Chapter XVII. The Tragedy

"Now, for the first time, he was face to face with existing conditions. Not the theory but the practice confronted him now. Not the traditional, but the actual. It was, indeed, a tragedy."

Dan went heavily up the path between the roses, while the Doctor observed him closely. The young minister did not sit down.

"Well?" said the Doctor.

Dan's voice was strained and unnatural. "Will you come over to my room?"

Without a word the old man followed him.

In the privacy of his little study the boy said, "Doctor, you had a reason for telling me to ask Miss Farwell if the church could do anything for--for that poor girl. And the nurse told me to ask you about the case. I want you to tell me about her--all about her. Why is she living in that wretched place with those negroes? Why did she attempt to kill herself? I want to know about this girl as you know her--as Miss Farwell knows."

The old physician made no reply but sat silent--studying the young man who paced up and down the room. When his friend did not speak Dan said again, "Doctor you must tell me! I'm not a child. What is this thing that you should so hesitate to talk to me freely? I must know and you must tell me now."

"I guess you are right, boy," returned the other slowly.

To Big Dan, born with the passion for service in his very blood and reared amid the simple surroundings of his mountain home, where the religion and teaching of the old Shepherd had been felt for a generation, where every soul was held a neighbor--with a neighbor's right to the assistance of the community, and where no one--not even the nameless "wood's colt"--was made to suffer for the accident of birth or family, but stood and was judged upon his own life and living, the story of Grace Conner was a revelation almost too hideous in its injustice to be believed.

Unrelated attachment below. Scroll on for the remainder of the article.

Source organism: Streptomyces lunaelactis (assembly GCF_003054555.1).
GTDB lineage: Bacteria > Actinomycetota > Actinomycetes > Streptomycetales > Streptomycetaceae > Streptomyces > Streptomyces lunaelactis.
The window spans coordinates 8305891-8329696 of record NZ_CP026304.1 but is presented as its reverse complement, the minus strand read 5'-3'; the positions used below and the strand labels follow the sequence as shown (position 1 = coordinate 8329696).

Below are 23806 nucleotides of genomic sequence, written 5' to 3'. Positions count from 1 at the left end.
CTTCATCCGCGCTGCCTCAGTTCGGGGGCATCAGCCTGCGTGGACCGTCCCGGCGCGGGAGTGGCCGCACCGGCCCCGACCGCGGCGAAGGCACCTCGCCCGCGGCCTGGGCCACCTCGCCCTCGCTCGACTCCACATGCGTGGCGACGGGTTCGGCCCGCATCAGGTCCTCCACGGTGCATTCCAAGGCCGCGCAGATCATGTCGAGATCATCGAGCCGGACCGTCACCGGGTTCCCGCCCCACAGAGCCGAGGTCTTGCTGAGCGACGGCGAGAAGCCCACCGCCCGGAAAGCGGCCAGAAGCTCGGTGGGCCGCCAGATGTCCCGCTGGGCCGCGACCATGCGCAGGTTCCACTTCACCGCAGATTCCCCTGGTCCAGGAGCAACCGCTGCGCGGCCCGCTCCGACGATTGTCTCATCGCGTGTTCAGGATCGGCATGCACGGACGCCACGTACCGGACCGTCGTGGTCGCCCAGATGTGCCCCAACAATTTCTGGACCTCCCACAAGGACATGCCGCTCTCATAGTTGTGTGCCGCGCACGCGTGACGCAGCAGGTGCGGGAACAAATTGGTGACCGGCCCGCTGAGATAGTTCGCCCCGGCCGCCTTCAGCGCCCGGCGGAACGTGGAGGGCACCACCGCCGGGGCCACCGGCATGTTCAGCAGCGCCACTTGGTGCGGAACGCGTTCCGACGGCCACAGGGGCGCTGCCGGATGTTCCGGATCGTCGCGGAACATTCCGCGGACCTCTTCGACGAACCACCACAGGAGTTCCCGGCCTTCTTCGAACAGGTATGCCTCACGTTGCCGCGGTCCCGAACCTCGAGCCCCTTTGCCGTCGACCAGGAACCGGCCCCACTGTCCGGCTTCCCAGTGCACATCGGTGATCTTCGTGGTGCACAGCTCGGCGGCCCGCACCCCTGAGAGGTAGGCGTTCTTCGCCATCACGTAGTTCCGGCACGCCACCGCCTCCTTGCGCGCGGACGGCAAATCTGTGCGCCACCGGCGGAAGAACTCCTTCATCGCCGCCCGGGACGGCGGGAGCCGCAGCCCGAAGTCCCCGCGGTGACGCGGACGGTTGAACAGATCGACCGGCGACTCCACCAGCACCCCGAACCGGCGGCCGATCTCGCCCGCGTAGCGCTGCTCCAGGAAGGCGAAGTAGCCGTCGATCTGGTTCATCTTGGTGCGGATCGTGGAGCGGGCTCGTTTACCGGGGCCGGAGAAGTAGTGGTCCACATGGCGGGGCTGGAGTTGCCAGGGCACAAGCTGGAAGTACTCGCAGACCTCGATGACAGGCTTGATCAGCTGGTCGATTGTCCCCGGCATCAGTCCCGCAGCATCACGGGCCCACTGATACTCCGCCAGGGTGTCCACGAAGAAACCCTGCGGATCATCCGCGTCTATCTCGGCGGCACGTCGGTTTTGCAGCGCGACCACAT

When the Doctor finished there was a tense silence in the minister's little study. It was as though the two men were witnessing a grim tragedy.

Trained under the influence of his parents and from them receiving the highest ideals of life and his duty to the race, Dan had been drawn irresistibly by the theoretical self-sacrificing heroism and traditionally glorious ministry of the church. Now, for the first time, he was face to face with existing conditions. Not the theory but the practice confronted him now. Not the traditional, but the actual.

It was, indeed, a tragedy.

The boy's face was drawn and white. His eyes--wide with that questioning look--burned with a light that his old friend had not seen in them before--the light of suffering--of agonizing doubt.

In his professional duties the Doctor had been forced to school himself to watch the keenest suffering unmoved, lest his emotions bias his judgment--upon the accuracy of which depended the life of his patient. He had been taught to cause the cruelest pain with unshaken nerve by the fact that a human life under his knife depended upon the steadiness of his hand. But his sympathy had never been dulled--only controlled and hidden. So, long years of contact with what might be called a disease of society, had accustomed him to the sight of conditions--the revelation of which came with such a shock to the younger man. But the Doctor could still appreciate what the revelation meant to the boy. Knowing Dan from his childhood, familiar with his home-training, and watching his growth and development with personal, loving interest, the old physician had realized how singularly susceptible his character was to the beautiful beliefs of the church. He had foreseen, too, something of the boy's suffering when he should be brought face to face with the raw, naked truths of life. And Dan, as he sat now searching the rugged, but kindly face of his friend, realized faintly why the Doctor had shrunk from talking to him of the sick girl.

Slowly the minister rose from his chair. Aimlessly--as one in perplexing, troubled thought--he went to the window and, standing there, looked out with unseeing eyes upon the cast-iron monument on the opposite corner of the street. Then he moved restlessly to the other window, and, with eyes still unseeing, looked down into the little garden of the crippled boy--the garden with the big moss and vine-grown rock in its center. Then he went to his study table and stood idly moving the books and papers about. His eye mechanically followed the closely written lines on the sheets of paper that were lying as he had left them that morning. He started. The next moment, with quick impatient movement, he crushed the pages of the manuscript in his powerful hands and threw them into the waste basket. He faced the Doctor with a grim smile.

"My sermon on 'The Christian Ministry.'"